The Three Machines: Nonprofit Edition

In an earlier post, I shared a model, adapted from Brad Feld, that describes all contemporary organizations as having “three machines.” Each of these machines is in fact a funnel—moving clients along a journey, turning interested parties into brand advocates and dollars into sustainable strategic advantage. With a few nomenclature tweaks and clarifications, this model works not just for private sector organizations, but for nonprofits, too. The Programs machine Though some nonprofits sell products, most are primarily services businesses, so our Product machine needs a new name. An arts organization might label this machine “Programming,” and some other nonprofits might…

Growing up

Note: This article is the concluding post in a four-part series about growth. Following World War II, the United States enjoyed unprecedented economic success as a victor of the war and the only major nation that did not suffer homeland infrastructure losses. In the US, the post-War period included an expansion of worker rights but hit a turning point in roughly 1968 which began the dismantling of those same rights. We now refer to the dominant monetary-economic philosophy of the past 30-50 years as “neoliberalism.” Among other things, it included a commitment to private sector deregulation, financialization, elimination of worker…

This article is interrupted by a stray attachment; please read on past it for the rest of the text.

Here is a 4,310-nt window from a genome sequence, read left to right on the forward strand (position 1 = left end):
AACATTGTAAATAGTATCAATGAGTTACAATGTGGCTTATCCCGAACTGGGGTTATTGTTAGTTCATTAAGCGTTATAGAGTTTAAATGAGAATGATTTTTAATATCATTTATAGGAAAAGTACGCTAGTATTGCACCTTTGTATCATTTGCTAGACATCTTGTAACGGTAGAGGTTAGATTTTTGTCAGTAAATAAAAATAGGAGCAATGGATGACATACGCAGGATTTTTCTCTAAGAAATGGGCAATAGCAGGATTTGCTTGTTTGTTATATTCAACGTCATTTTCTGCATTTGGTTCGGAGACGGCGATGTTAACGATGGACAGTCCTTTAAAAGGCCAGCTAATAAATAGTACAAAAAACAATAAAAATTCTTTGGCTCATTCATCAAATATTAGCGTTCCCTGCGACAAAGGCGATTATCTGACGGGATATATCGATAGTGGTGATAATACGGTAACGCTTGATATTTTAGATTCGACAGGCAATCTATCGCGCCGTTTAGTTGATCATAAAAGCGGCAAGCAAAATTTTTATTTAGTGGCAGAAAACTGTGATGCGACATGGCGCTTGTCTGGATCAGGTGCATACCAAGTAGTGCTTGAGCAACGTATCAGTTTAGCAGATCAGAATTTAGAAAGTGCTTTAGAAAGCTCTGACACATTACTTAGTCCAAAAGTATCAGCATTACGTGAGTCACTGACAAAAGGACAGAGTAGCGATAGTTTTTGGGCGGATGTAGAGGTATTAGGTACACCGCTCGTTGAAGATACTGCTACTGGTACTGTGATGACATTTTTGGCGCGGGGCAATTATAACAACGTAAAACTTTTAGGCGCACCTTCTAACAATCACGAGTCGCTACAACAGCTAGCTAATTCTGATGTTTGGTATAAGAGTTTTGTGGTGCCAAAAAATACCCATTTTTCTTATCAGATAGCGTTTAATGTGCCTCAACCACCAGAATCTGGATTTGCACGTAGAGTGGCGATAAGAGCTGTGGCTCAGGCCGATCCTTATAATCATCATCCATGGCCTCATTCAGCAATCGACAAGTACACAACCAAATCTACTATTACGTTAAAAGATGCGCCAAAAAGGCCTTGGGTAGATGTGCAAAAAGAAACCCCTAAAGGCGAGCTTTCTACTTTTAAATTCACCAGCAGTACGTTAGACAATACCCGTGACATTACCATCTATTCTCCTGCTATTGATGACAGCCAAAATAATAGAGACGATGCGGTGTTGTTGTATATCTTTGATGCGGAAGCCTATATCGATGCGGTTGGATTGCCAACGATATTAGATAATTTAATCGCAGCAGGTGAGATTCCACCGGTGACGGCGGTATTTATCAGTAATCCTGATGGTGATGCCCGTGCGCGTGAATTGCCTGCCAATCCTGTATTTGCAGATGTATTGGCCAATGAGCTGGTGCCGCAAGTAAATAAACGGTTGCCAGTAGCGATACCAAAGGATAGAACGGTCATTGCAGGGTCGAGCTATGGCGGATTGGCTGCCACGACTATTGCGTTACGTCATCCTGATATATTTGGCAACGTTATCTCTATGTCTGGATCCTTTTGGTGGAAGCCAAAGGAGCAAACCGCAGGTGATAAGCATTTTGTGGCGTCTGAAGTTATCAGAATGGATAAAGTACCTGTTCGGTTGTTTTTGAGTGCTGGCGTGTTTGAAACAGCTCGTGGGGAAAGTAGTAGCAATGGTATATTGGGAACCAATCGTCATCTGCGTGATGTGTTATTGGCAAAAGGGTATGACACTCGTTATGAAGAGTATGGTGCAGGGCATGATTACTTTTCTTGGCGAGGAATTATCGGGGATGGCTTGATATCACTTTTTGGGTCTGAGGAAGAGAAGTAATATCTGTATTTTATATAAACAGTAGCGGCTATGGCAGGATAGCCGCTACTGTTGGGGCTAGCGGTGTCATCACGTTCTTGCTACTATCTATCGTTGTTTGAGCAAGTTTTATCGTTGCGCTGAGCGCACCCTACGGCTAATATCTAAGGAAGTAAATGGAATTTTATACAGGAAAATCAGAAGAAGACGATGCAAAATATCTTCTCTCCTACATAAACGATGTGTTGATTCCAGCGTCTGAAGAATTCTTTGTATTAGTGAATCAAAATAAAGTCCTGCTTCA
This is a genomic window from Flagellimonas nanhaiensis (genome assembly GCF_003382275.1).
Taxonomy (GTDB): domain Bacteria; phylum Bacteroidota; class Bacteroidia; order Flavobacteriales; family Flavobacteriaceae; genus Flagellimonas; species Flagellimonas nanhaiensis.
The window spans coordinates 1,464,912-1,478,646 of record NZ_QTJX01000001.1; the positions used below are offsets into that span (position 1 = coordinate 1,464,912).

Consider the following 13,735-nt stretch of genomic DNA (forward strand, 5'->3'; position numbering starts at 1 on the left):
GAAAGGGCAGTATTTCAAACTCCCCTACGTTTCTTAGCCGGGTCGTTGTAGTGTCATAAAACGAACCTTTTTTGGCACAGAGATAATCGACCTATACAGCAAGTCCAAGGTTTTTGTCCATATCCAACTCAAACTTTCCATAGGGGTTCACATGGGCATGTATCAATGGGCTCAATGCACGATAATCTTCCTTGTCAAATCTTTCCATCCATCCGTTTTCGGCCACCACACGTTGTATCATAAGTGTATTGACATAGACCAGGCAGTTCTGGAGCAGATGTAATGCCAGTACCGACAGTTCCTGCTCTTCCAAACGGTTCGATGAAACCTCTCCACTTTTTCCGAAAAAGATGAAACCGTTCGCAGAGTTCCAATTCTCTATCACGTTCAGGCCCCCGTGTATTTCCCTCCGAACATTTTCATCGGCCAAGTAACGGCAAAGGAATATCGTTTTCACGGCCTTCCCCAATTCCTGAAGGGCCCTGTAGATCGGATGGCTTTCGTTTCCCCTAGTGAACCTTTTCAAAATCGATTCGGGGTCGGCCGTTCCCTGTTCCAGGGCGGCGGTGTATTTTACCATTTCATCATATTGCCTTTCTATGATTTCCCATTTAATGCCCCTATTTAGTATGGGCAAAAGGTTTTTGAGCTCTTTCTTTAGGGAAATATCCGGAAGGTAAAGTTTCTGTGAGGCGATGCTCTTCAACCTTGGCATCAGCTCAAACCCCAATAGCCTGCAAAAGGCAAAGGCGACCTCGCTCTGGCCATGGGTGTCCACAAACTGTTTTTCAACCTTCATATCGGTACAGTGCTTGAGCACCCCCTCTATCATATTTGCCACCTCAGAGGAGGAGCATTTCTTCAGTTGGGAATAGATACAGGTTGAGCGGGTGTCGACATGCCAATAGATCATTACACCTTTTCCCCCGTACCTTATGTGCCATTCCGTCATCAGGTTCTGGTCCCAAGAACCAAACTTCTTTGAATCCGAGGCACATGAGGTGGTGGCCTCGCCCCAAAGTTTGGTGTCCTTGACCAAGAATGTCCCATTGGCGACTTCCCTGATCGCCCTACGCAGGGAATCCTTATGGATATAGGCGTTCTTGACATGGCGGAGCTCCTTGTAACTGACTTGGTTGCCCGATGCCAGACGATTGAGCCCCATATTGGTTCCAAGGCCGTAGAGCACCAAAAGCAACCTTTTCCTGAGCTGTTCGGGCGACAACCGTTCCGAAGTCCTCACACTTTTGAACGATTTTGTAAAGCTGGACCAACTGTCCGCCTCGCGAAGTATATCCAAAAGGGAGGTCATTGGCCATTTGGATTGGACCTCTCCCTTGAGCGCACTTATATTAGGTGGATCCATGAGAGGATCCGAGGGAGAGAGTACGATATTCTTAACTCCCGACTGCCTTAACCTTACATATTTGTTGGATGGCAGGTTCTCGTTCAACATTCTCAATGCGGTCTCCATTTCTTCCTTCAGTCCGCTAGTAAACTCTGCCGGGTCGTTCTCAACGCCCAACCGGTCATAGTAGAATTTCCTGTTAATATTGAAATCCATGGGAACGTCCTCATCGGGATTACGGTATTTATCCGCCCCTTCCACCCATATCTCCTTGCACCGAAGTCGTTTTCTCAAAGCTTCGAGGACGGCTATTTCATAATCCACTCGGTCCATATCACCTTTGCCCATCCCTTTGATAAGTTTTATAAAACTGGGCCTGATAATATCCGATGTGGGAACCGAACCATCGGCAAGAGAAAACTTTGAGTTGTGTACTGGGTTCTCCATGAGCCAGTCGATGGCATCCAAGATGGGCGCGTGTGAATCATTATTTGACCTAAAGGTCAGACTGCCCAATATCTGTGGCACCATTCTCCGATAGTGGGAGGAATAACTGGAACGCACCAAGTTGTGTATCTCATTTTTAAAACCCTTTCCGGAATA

Hypergrowth basics

Note: This article is part three in an ongoing series about growth. The past twelve years have seen major changes in how Silicon Valley startups talk and think about growth. Around the time of the 2007-2008 financial crash, a set of integrated technologies (mobile, wifi, cloud, open source, HTML 5) reached what Carlota Perez calls the Deployment phase of maturity, sparking a new, long boom of technological innovation and VC investment. The FANGA companies and their children—AirBnB and Uber, and dozens of SaaS startups—have been the most obvious beneficiaries and leaders of this new phase. With this change in the hardware…

Growth basics

Note: This article is part two in an ongoing series about growth.  Let’s start with some timeless principles. All businesses grow like this: Geoffrey West has modeled this curve mathematically, and per his research, it’s consistent for all SMBs, all startups, all nonprofits—all businesses. Organizations are not perpetual motion machines, of course. They are complex systems. If they don’t respond to new stimuli and find ongoing sources of fuel, they expire. Once an organization has avoided its problems for too long, the slope changes: This becomes a transition moment where new goals must be set, and internal systems must be…

Growth by any other name

“All the new thinking is about loss. In this it resembles all the old thinking.” – Robert Hass, “Meditation at Lagunitas” Anyone working in the startup ecosystem today is well aware that the word “growth” has become ubiquitous, leading to the rewriting of many former job titles and the proliferation of new ones. For those promoting or seeking these jobs, there is an exciting sense that something new and important is breaking into view. A lot of the new thinking around growth has in fact been smart and timely. If you’re working outside of tech, or outside of the private…